Enumerated below are few pointers which I potentially think can lead to a situation where a capable and stable process can suddenly render incapable 1. Absence of a Robust Control Management System Post Analyze and Improve phase, the solutions implemented needs to have a robust Control Management System The deployed solutions needs to be monitored for its effectiveness and also project owner needs to see if there is any change in business environment that can potentially drive a change in input variables which in-turn can impact the focused out put metric. Further, given today's dynamic business environment, failure in updation and hand over of actions to appropriate owners will result in rendering the process incapable. Also, the mindset of driving actions can move from Process Dependency to People Dependency which can weaken a stable process 2. Compromised Quality Management Process A Stable and Capable process with a defined Quality Management process, if not reviewed in the event of any increased demand scenario can potentially lead to systematic failure of a stable and capable process. With increased demand from client, there could be a potential rush to complete the job (say production) within stipulated timelines. If there is a compromise in Quality Management System, we could land up delivering poor quality products rending the process incapable. Manufacturing and PC industry has seen several recalls of their vehicles, batteries, motherboards etc., possibly due to aforementioned reasons 3. Shifting Business Priorities - Siloed Views by Management Is your balancing metric now deemed critical to take over as primary metric? Lets take an example where we have worked a process improvement project using DMAIC method to reduce the "Cost of Dissatisfaction" which has resulted in significant cost savings while your Customer Experience metric is kept under control. The Management is now under pressure with the revised Customer Experience goals. There could be some systematic compromises done on few of your action plans on cost savings project (which could still be under specified limits) which gradually can take the focus out as it could be the same set of contact center agents who need to drive both the actions. A conflicting and Siloed approach could render your cost saving project incapable. 4. Special Cases like Mergers & Acquisitions. A M&A situation can result in People Motivational Issues, Organization Culture differences, Business priorities etc., which in turn can result in impacting an existing stable / capable process. An Interesting Read through https://en.wikipedia.org/wiki/Space_Shuttle_Columbia_disaster - Enclosed herewith is a Wikipedia artilce which I found during my internet reading. A direct excerpt of key call out "... where Bipod ramp insulation had been observed falling off, in whole or in part, on four previous flights: STS-7 (1983), STS-32 (1990), STS-50 (1992) and most recently STS-112 (just two launches before STS-107). All affected shuttle missions completed successfully. NASA management came to refer to this phenomenon as "foam shedding". As with the O-ring erosion problems that ultimately doomed the Space Shuttle Challenger, NASA management became accustomed to these phenomena when no serious consequences resulted from these earlier episodes...." What was successful in previous four launches with the same issue, proved fatal for Shuttle Columbia which resulted in its failure.
  14. Prashanth Datta

    Shojinka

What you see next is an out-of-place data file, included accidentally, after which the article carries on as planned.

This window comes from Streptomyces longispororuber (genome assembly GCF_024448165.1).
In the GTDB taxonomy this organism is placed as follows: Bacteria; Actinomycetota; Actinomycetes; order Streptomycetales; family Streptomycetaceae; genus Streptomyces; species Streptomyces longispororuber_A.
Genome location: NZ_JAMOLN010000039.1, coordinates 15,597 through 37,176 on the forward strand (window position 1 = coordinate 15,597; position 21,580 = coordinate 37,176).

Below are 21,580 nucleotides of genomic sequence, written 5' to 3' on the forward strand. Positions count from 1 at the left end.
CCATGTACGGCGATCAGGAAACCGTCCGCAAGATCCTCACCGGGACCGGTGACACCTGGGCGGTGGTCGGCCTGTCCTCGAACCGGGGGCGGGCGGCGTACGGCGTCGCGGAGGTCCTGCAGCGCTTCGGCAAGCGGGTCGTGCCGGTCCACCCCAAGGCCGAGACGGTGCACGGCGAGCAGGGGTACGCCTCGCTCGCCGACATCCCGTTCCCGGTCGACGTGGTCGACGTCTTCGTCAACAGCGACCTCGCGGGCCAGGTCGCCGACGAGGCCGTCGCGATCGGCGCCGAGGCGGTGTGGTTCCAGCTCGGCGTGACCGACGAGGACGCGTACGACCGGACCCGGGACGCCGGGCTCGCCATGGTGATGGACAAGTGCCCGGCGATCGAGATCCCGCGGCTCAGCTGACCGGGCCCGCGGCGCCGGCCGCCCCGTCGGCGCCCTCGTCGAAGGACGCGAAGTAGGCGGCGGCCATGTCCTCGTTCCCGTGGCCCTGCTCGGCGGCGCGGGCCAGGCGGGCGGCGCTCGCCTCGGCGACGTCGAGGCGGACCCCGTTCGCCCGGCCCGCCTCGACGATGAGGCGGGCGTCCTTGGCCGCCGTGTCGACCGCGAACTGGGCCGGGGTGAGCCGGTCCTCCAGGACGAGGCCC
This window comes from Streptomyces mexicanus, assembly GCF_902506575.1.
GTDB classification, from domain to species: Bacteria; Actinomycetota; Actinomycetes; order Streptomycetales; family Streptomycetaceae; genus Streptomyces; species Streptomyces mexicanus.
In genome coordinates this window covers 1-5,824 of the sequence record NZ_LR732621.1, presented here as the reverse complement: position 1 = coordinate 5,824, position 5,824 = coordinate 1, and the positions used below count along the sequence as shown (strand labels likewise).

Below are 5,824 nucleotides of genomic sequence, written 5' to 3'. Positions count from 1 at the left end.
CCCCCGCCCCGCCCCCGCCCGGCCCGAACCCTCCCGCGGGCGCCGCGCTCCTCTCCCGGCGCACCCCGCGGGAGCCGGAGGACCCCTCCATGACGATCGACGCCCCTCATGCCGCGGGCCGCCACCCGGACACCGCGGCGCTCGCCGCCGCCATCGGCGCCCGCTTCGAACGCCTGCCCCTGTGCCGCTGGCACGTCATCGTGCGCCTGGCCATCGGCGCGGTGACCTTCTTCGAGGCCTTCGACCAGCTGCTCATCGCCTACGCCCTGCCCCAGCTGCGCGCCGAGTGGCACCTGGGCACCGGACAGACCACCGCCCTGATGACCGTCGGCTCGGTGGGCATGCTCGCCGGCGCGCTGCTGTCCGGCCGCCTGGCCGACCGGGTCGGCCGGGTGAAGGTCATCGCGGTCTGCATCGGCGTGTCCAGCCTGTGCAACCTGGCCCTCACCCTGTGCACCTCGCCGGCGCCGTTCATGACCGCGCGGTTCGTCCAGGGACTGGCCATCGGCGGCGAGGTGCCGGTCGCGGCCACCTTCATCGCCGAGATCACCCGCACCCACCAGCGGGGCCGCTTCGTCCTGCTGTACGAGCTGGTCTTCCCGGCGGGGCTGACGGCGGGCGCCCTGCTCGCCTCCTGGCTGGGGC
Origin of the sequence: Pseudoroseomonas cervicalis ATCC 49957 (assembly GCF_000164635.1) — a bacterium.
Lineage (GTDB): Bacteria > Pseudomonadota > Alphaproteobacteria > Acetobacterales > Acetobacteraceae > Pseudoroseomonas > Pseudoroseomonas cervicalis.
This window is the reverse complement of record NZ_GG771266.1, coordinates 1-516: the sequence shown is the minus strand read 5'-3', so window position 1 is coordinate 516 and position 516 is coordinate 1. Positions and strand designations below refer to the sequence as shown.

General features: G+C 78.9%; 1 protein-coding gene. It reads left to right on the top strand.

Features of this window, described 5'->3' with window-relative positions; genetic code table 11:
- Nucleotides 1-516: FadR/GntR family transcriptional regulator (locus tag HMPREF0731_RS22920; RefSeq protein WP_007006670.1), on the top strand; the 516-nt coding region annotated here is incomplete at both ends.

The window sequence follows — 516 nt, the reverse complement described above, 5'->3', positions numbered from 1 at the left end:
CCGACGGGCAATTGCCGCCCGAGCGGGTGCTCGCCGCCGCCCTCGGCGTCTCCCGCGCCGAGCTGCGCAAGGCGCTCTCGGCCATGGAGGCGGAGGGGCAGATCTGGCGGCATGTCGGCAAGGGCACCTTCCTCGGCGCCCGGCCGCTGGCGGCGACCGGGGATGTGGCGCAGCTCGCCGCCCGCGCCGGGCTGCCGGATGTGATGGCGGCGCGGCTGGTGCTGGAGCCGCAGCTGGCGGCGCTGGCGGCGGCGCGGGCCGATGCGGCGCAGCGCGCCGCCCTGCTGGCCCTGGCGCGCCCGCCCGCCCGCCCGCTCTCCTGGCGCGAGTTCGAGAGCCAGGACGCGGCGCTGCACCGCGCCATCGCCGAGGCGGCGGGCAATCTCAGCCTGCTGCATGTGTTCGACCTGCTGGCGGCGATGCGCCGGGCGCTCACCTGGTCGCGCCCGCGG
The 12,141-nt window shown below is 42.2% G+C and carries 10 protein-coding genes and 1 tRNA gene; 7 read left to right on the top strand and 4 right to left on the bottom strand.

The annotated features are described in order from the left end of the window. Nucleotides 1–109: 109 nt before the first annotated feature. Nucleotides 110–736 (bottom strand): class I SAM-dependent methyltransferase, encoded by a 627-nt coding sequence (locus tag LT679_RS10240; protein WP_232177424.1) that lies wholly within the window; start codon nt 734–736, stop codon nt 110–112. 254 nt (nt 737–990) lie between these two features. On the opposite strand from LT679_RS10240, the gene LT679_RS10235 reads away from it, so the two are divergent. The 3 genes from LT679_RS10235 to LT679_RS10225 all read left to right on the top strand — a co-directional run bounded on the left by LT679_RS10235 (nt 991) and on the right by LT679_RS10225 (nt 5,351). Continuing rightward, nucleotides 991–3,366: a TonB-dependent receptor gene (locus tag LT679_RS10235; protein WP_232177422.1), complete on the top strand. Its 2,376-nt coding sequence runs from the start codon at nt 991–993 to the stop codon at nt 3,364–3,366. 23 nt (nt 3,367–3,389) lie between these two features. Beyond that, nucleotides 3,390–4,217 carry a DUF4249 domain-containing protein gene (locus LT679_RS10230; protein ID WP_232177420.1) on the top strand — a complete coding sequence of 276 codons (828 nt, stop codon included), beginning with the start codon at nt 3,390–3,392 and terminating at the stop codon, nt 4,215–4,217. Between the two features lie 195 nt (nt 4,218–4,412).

In today's competitive business environment, Productivity is one of the key differentiator on how you position yourself versus your competition. In simple terms, Productivity is doing "MORE" with "LESS" i.e. minimum inputs and maximum outputs. A well devised Productivity Management Principles, irrespective of industries, will not only ensure organization's profitability but also can be translated to benefit their customers by providing a more competitive and aggressive pricing against your competition. How to do more with less? ... And the guiding principle is "Shojinka" - Japanese term which has its origin to Toyota's lean manufacturing principles. Shojinka Explained - Having its origin from a manufacturing industry, Shojinka is a form of flexible manufacturing where the number of workers varies to match demand requirements. Simply stating - "Flexible Staffing" to map to your demand requirements. An example that I could relate to is outlined as below - Hypothetical Background - - Company ABC - An Outsourcing company which has its expertise to handle Customer Care business for its clients. - Client XYZ – XYZ is a Computer Manufacturing Company and has their presence spread across multiple geographies i.e. US, EMEA and Asia Pacific operations. Vendor ABC Company has signed up an agreement with Client XYZ to take care of Customer Care business for their client across all geographies. Scope of Work – Providing support for “EMAIL Queries” only i.e. end customer complaints of client XYZ will be handled by Company ABC. Billing – Client pays vendor basis per email / query based transaction Other Parameters - - Customer Relation Management [CRM] tool and Email Management System is same across all the regions - Nature of queries are same across all the regions i.e. Where is my Order?, I want to Return and get an Exchange on my Product, I want a Refunds, My Order has a Missing part etc. - Policies and Procedures and Cross functional stake holders vary and are region specific. To start off, basis the volumes of queries expected for each region, a head count assessment was made and separate teams were set up to support each geography. Agents were trained on all tools, processes, policies and procedures for their respective regions. An interesting Operational Challenge Post operations kicked off, Company ABC was posed with a unique challenge. The Volumes for APJ seemed to be far too high from January to June followed by EMEA from August to November and with US taking its Peak during its Thanks Giving and Christmas. While the driving factor for the volumes were driven by numerous backend reasons like Local Government regulations, End of Year transactions, Black Friday Sales etc., there seemed to be a spike in head count request for each of these regions during their peak period. Challenges: - Incremental Head Count Cost which can impact ABC profitability. Cannot be billed back to client owing to SOW - Hiring, Training and Ramp costs. - Challenges to have additional resources ready to map to peak seasons. - Non utilization of resources post peak periods Shojinka Comes to Play Company ABC, used the Lean Management Principles to address the issue and Shojinka [Flexible Staffing] was here to address their issue. To put it simply, the peak seasons for each geography was not overlapping and what the company had to plan was how to cross utilize the resources across geographies so as any incremental head count requirement could be minimized. What was required from ABC to achieve this? - A very strong MIS to Mangement team which provides forecast for each region by month / week etc., This enables to plan for head count for each region mapping to their peak seasons and see from where the demand could be met. o e.g. US region has its low season from Feb onwards and the considerable portion of their head count can be used to support APJ. - Identification of motivated workforce from current teams who have the ability to learn and get trained on cross functional processes - Cross training on Processes, Policies and Procedures so as agents are familiar with other region practices - A strong “Knowledge Base” or “Play books” that cross trained agents can refer during their support to other regions. The Play book should be designed, updated and support to cover policies, procedures, localized tools, escalation points etc., which the agents can simply refer to address queries from other regions. - Standardized Tools, CRM systems across regions (same in this case and if different, has to be cross trained and the Play book should be updated to support the learning’s) - An upfront cost to be budgeted as part of their overall finances which should include cost of training the agents, internal automation tools (as applicable) which can act as Play Books to enable “Self-Help” for agents and agent motivational cost as relevant. A systematic implementation of Shojinka principle should enable company ABC to drive its productivity focus of doing more (i.e. handling more demand across regions) with less (existing cross trained agents) and any incremental head count requirements hired should act as business enablers than remaining as unutilized resources. From an employee perspective, it should act as career progression options owing to enhanced skill sets. To Summarize Shojinka refers to "Flexible staffing" to map to your demand requirements. As an organization, you should look at following criteria if this Lean Principle is suitable or can be pursued a. A clear understanding of demand forecast which should help to know when and where to staff. b. Ability to cross-train your work force so as they can move in and work as demand fluctuates c. Standard tools and Standardized Processes. d. Clearly documented “Play books” which should cover all aspects of the process to enable Self-Help of work force